Seattle’s long beer history has blossomed into a restaurant scene where pairing beer and food isn’t just acceptable – it’s celebrated.

In most areas of the world, the wine-soaked dining experience often leaves little room for brew-bite pairings. Luckily, Seattle’s not most areas of the world.

Beer has long been part of our city’s culture. We can trace our hop-filled roots back to Seattle Brewing and Malting Company, where Rainier Beer was first brewed in 1884. Even if the white can’s yellow flow isn’t your shtick, most folks can’t help but feel a bit nostalgic at the sight of the big red R.

While the all-day drinking palate was satisfied early on, the full-bodied flavor lovers would have to wait a bit longer. It wasn’t until the mid-1980s that Seattle’s beer scene exploded.

It happened in one of our most iconic locations – Pike Place Market. Charles Finkel’s passion for all things fermented led him to open the Pike Place Brewery. Positioned beneath the market, it was the country’s smallest brewery at the time. However, the flavor of the English inspired stouts were anything but small.

Beer – really good, full-flavored beer – began earning its place among the city’s locally-made luxuries. (We thank you Charles.)

Still, it took a couple decades for the roots of our strong brewing scene to yield what’s now been dubbed “gastrobup fare.” What began as an elevated spin on traditional bar food, took full form in 2007.

Chef Scott Staples opened Quinn’s and the menu was a far cry from dressed up wings and burgers. Suddenly, hop-loving patrons were able to find bites designed for their brews. And better yet, chef Staples cuisine was (and is) so tasty even those skipping the libations headed to this Capitol Hill hot spot.

The passion for food and brew grew steadily in the city. Today, a home brewing Seattleite seems nearly as common as a coffee drinking one. And, that’s saying something.

All those folks tinkering in their free time revealed quite a few with some impressive brewing skills. In the last few years, microbreweries have been popping up so fast around the city it’s nearly impossible to keep track of them all – let alone visit them all.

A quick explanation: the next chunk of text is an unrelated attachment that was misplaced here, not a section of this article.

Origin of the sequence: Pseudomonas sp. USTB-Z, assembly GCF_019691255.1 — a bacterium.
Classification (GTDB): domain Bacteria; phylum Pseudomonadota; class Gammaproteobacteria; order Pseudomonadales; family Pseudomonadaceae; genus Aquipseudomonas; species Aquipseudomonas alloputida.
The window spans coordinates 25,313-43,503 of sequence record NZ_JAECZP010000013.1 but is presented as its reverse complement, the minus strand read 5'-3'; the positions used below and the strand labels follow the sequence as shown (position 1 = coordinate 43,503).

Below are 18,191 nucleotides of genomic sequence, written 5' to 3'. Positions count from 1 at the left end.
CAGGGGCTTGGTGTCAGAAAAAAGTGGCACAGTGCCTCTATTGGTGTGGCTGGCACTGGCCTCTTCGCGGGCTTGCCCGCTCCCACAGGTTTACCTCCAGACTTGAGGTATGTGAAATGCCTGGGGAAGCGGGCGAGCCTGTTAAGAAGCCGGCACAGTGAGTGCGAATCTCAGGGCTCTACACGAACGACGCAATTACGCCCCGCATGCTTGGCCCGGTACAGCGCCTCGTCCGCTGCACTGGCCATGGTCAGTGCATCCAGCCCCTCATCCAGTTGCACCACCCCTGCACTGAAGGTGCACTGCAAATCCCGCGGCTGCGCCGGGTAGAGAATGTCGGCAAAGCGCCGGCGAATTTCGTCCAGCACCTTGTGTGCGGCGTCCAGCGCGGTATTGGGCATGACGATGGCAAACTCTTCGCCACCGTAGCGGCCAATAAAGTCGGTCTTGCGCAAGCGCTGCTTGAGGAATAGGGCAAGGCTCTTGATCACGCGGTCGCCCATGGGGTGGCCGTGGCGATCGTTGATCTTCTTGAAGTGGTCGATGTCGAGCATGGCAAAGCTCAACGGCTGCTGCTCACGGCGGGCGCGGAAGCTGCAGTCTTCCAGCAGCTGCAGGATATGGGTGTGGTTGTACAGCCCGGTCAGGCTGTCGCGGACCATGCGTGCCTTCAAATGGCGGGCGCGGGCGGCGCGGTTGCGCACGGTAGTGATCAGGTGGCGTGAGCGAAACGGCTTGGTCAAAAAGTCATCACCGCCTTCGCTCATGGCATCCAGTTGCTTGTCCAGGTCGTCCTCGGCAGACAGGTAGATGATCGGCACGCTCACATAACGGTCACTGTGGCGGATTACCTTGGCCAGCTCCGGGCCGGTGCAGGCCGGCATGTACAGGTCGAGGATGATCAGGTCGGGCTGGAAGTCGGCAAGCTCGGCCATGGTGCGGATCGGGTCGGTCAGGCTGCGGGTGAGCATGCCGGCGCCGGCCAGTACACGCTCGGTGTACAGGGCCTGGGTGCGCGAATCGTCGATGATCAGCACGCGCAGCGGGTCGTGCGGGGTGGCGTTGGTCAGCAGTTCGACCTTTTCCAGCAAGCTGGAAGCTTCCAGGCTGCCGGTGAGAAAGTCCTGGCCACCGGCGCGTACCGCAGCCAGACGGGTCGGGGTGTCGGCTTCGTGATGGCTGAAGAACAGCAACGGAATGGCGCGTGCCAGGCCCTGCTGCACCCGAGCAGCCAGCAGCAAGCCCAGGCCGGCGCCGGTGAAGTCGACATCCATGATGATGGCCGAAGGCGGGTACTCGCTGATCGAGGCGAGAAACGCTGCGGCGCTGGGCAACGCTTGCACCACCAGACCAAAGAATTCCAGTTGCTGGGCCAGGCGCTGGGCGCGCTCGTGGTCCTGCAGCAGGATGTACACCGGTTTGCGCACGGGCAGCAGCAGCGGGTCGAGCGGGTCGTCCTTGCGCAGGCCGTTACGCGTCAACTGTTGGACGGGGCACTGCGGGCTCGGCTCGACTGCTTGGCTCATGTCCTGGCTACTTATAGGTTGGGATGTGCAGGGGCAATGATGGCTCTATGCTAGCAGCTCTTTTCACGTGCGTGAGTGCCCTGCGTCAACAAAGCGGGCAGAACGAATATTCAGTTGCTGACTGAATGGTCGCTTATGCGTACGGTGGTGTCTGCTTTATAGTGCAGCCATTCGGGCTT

The massive variety of flavor profiles these creative brewers brought to the scene feed perfectly into our city’s gastropub glory (pun intended). The folks at The Pine Box, another Capitol Hill hotspot, are topping their pizzas with mind-blowing combinations like oysters, mushrooms and shallots. They’re even serving up spicy meat pies topped with a poached duck egg, the yolk runny and primed to burst across your chewy crust.

Among the most unique of beer-foodie havens is Gastropod. Unlike Quinn’s and The Pine Box, where the beers are sourced from a variety of breweries, Gastropod was opened in partnership with Epic Ales. Home based in SoDo, this nanaobrewery is known for infusing beers with less than traditional flavors (think miso and tea).

In what Seattle Magazine refers to as casual brilliance, Gastropod chef Travis Kukull creates seasonal dishes inspired by what’s on tap. Whether you pick your food or your beer first, the intention is clear: pair them!

Closer to Kenmore Air’s Lake Union terminal, and to traditional pub food, you’ll find Tom Douglas’ Brave Horse Tavern. Though the noise level teeters around yell-to-hear-yourself-think , the food’s in keeping with what you’d expect from Seattle’s restaurant empire king – bold flavors, tons of texture and consistently good. Thinning it is not, malt-boiled pretzels are served with dips such as pimento cheese and smoked peanut butter and bacon. However, you can work off those extra calories during a game of shuffleboard.

Sure a few low-alcohol yellows will always be nice while floating on Lake Washington. But the continually growing trend of outstanding beer-and-food pairings gives Seattleites yet another reason to tout the city’s exceptional uniqueness.